Some personal trainers come from an athletic background and are lucky enough to look good while eating a lousy diet. They think they can get by without sleep and are haphazard with their workouts. Fitness professionals understand the example they must set. They know they must live a healthy life if they’re going to be examples for their clients. Unfortunately, there are still personal trainers out there who eat fast food, drink to excess and don’t make exercise a priority. I would never hire personal trainers or dietitians for jobs if they didn’t live the life themselves. Don't judget a fitness professional by how he or she looks alone. Ask questions about their own fitness program, nutrition habits and lifestyle before you invest in a training program. If it's not an example of what you should be striving for, the individual might not be the best fit for you.

6. Fitness professionals never stop learning

The first three years of college, I focused on an exercise physiology degree. I changed to pre-med biology after my junior year. After four years of college, I thought I learned a lot. However, textbooks are rarely up to date, especially in fields like exercise, nutrition and metabolism, where we’re learning new things each day. Fitness professionals stay on top of the latest literature and studies, go to seminars, follow other experts online and find ways to expand their knowledge. It’s the only way they can remain experts in their field. If you're considering working with someone, ask him or her what he or she has learned in the past few months? What books have they read? What seminars have they attended? The more they learn, the more value they bring to you as a client.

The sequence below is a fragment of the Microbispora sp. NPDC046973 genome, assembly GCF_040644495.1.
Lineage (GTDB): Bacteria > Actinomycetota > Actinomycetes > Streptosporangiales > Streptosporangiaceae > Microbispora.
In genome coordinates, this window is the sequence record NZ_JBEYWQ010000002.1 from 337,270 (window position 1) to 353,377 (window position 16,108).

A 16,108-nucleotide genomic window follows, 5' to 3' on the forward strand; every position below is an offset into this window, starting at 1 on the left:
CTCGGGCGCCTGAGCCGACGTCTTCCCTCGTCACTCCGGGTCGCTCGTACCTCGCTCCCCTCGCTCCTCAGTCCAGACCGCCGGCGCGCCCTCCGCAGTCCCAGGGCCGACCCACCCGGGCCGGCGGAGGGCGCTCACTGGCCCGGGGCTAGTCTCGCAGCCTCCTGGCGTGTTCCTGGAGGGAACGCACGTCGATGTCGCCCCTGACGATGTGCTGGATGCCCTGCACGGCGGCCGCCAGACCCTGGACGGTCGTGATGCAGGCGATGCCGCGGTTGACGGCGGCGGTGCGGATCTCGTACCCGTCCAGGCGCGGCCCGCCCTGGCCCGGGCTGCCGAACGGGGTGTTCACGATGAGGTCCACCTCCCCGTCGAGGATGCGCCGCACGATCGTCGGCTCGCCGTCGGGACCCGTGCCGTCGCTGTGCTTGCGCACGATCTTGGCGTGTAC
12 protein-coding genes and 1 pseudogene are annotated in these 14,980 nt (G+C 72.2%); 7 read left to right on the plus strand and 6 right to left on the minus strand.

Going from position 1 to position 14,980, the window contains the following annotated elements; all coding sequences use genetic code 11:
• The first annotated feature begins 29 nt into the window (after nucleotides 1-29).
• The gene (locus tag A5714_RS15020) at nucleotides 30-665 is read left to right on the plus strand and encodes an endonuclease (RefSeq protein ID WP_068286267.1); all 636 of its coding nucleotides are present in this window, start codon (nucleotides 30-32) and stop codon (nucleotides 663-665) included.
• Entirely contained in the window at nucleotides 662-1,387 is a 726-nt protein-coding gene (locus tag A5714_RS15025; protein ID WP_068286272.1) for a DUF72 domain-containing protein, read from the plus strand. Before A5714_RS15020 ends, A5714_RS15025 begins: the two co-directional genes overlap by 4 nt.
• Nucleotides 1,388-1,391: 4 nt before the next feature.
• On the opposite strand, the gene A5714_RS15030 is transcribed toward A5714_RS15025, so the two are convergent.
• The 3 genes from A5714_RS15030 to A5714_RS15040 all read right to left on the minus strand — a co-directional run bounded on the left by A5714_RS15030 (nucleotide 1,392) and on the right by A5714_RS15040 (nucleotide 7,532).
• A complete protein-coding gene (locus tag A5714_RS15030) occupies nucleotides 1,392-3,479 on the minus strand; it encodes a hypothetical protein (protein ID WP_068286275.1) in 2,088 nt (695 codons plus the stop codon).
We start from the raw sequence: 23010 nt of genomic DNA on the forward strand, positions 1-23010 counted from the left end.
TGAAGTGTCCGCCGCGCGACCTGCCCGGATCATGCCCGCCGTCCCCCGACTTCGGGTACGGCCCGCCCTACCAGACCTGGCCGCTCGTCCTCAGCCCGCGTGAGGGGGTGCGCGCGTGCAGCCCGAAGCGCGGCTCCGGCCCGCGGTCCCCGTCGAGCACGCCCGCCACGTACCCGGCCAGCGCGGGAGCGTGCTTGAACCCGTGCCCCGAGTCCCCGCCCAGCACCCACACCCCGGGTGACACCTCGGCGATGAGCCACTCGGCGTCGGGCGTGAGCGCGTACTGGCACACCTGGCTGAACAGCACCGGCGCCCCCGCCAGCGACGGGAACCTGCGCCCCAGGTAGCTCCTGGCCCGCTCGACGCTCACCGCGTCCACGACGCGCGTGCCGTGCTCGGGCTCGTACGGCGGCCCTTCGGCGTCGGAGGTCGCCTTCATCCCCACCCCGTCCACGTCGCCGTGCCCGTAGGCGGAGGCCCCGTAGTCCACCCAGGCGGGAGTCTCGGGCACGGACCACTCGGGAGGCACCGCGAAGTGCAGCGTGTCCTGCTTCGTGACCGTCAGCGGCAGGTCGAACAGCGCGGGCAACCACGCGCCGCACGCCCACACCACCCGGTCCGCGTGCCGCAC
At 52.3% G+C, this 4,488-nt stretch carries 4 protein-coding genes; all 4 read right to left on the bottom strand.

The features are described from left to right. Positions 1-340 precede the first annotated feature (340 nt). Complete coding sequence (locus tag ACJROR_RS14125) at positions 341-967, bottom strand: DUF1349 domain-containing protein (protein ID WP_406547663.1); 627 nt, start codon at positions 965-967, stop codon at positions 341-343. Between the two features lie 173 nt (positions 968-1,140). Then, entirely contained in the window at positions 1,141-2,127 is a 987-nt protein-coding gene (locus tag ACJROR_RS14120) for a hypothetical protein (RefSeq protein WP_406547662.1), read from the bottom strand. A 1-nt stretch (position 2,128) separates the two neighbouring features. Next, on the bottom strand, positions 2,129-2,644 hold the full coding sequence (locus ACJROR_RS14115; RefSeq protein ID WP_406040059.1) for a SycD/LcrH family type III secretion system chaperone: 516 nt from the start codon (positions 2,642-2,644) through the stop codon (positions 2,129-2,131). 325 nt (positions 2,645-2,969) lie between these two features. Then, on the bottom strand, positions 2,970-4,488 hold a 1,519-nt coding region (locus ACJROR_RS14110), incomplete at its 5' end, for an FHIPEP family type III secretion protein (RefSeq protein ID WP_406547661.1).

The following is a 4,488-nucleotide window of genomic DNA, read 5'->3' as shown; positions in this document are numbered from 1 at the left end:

Summary

Investing in personal training requires a financial commitment. The quality of personal trainers across the country and from facility to facility varies dramatically. While you should expect personal trainers at Life Time to be examples of fitness professionals as described above, that may not be the case elsewhere. Your personal trainer should do far more than take you through a workout and count reps. It should go without saying that a fitness professional is an expert with program design and exercise technique, but today, that is just a basic expectation. Many people’s lives have been changed through time spent with their fitness professional. If you’re looking at working with one, consider the points above. If they don’t meet these criteria, keep looking. If they do, know that the experience can be life-changing. Investing with the right person is worth every penny the day you wake up and see a whole new you in the mirror.

Post thoughts, questions or comments below.

Written by Tom Nikkola – Director of Nutrition & Weight Management

This article is not intended for the treatment or prevention of disease, nor as a substitute for medical treatment, nor as an alternative to medical advice. Use of recommendations in this and other articles is at the choice and risk of the reader.

Article originally appeared on LifeTime WeightLoss (http://www.lifetime-weightloss.com/).